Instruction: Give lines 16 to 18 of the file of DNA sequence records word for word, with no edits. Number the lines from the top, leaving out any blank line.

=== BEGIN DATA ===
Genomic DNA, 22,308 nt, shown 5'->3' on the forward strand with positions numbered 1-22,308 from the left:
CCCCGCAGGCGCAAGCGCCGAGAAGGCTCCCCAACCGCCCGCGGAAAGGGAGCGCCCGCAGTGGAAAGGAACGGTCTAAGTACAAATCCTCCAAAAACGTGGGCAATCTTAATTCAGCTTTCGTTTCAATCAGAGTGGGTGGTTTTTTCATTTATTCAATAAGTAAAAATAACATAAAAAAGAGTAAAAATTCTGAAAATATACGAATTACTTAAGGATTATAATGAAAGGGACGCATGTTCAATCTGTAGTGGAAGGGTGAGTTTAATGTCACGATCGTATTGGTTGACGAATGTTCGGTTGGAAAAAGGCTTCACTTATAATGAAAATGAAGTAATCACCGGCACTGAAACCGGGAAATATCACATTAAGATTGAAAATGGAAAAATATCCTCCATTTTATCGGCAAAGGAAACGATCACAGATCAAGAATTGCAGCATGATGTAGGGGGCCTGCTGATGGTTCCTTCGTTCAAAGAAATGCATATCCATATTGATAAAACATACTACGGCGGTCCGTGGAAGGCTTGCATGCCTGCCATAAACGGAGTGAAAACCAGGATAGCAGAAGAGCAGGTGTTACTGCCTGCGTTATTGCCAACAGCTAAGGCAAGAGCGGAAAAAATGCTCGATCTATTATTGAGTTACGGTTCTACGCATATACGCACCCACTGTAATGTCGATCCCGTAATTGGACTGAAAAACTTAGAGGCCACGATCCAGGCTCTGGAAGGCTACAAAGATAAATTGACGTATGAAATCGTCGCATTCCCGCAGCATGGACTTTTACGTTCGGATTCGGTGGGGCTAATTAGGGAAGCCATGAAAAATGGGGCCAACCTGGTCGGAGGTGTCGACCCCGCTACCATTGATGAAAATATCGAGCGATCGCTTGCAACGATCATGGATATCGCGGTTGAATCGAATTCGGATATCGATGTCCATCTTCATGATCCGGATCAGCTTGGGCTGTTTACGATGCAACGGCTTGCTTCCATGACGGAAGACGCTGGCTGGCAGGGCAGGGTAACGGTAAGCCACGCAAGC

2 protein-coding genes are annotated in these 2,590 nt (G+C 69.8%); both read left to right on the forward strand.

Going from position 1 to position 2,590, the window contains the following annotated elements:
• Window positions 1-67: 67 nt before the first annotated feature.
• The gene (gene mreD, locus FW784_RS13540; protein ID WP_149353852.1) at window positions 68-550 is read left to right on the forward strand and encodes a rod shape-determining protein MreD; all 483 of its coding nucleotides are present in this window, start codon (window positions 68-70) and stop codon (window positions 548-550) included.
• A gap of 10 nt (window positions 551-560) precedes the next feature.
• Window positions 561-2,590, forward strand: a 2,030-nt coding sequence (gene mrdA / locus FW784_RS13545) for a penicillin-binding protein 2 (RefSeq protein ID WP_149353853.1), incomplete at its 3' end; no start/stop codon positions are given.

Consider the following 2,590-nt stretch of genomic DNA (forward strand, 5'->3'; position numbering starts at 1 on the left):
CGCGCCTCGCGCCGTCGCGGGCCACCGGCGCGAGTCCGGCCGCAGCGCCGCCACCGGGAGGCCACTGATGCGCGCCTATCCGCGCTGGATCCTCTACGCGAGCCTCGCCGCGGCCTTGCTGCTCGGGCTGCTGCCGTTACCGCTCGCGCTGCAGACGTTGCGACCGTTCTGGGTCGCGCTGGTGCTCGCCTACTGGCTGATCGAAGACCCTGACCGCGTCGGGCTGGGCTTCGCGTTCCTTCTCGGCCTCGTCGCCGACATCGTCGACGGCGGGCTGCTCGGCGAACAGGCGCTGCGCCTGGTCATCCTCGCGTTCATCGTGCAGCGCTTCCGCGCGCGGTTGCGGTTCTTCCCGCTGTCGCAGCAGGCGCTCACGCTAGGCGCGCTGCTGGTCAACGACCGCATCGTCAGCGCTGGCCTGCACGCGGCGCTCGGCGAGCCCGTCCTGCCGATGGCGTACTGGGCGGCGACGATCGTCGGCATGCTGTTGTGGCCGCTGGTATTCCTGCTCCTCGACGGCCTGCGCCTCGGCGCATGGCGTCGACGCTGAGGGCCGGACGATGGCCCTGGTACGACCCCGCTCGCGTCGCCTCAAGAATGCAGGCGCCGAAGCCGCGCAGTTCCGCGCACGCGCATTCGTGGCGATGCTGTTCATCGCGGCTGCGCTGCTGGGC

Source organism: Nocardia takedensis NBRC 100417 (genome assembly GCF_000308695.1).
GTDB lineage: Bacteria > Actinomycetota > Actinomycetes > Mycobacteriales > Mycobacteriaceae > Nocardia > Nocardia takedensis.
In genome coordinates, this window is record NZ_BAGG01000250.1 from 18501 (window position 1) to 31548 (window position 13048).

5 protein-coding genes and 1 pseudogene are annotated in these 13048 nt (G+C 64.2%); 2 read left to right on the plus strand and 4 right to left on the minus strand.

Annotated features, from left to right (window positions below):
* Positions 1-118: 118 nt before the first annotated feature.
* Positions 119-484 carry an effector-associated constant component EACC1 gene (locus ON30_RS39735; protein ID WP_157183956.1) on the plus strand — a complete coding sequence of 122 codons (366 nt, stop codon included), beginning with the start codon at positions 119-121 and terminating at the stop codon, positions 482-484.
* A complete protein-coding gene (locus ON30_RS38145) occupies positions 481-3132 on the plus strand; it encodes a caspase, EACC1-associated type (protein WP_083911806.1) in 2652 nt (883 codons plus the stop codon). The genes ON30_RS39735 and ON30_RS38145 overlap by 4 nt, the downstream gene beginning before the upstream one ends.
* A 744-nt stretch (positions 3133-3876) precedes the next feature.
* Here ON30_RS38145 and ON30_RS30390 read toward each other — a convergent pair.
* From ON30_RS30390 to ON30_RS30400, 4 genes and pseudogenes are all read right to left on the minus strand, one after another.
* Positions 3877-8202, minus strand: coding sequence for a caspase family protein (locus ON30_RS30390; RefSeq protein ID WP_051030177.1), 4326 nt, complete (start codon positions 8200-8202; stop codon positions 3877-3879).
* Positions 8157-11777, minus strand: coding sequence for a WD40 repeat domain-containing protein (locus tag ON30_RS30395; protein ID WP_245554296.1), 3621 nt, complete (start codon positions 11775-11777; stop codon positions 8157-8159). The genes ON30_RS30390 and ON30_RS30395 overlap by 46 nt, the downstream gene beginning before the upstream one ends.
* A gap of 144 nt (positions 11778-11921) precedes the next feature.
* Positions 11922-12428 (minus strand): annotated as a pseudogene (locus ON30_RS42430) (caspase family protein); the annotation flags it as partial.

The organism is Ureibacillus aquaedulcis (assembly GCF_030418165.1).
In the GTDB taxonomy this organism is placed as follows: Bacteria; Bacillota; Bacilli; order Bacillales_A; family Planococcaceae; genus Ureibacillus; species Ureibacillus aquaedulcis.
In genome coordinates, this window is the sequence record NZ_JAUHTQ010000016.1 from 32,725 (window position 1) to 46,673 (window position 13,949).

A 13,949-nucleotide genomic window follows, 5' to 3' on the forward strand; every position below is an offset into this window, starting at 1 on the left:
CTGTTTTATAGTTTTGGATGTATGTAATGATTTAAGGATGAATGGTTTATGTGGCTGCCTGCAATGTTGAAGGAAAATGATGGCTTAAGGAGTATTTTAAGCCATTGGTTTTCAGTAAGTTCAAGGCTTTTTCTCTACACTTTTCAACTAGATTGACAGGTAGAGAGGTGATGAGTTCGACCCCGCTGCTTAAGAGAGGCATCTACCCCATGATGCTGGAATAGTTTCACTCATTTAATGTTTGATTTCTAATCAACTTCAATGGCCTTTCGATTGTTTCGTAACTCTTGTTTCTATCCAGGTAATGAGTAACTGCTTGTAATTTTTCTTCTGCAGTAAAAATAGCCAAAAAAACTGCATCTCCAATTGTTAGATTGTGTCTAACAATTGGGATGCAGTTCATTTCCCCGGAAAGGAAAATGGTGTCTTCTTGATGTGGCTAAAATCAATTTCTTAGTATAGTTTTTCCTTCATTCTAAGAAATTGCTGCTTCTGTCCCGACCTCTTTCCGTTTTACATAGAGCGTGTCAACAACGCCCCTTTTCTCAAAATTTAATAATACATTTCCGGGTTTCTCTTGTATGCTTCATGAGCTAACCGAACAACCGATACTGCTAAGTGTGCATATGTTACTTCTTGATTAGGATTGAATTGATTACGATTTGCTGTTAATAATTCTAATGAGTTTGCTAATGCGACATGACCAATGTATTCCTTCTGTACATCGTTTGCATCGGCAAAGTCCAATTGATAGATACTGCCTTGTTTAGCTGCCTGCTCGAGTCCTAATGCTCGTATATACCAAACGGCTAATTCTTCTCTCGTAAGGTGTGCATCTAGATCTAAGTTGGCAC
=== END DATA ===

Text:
* Positions 1-118: 118 nt before the first annotated feature.
* Positions 119-484 carry an effector-associated constant component EACC1 gene (locus ON30_RS39735; protein ID WP_157183956.1) on the plus strand — a complete coding sequence of 122 codons (366 nt, stop codon included), beginning with the start codon at positions 119-121 and terminating at the stop codon, positions 482-484.
* A complete protein-coding gene (locus ON30_RS38145) occupies positions 481-3132 on the plus strand; it encodes a caspase, EACC1-associated type (protein WP_083911806.1) in 2652 nt (883 codons plus the stop codon). The genes ON30_RS39735 and ON30_RS38145 overlap by 4 nt, the downstream gene beginning before the upstream one ends.